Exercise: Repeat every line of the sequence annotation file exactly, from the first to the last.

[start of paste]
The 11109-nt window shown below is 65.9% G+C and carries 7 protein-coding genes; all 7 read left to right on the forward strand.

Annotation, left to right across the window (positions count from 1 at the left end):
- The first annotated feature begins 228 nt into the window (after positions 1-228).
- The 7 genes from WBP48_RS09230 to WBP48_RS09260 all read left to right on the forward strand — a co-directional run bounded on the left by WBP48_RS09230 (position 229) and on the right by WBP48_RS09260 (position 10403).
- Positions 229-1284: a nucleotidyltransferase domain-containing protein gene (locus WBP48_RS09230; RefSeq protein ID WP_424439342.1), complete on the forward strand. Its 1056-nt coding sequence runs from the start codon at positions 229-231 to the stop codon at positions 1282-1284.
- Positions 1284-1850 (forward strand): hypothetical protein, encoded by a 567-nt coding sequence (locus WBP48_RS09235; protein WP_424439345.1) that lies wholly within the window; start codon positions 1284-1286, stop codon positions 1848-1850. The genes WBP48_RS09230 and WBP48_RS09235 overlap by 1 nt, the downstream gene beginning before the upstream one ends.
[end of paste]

The 11109-nt window shown below is 65.9% G+C and carries 7 protein-coding genes; all 7 read left to right on the forward strand.

Annotation, left to right across the window (positions count from 1 at the left end):
- The first annotated feature begins 228 nt into the window (after positions 1-228).
- The 7 genes from WBP48_RS09230 to WBP48_RS09260 all read left to right on the forward strand — a co-directional run bounded on the left by WBP48_RS09230 (position 229) and on the right by WBP48_RS09260 (position 10403).
- Positions 229-1284: a nucleotidyltransferase domain-containing protein gene (locus WBP48_RS09230; RefSeq protein ID WP_424439342.1), complete on the forward strand. Its 1056-nt coding sequence runs from the start codon at positions 229-231 to the stop codon at positions 1282-1284.
- Positions 1284-1850 (forward strand): hypothetical protein, encoded by a 567-nt coding sequence (locus WBP48_RS09235; protein WP_424439345.1) that lies wholly within the window; start codon positions 1284-1286, stop codon positions 1848-1850. The genes WBP48_RS09230 and WBP48_RS09235 overlap by 1 nt, the downstream gene beginning before the upstream one ends.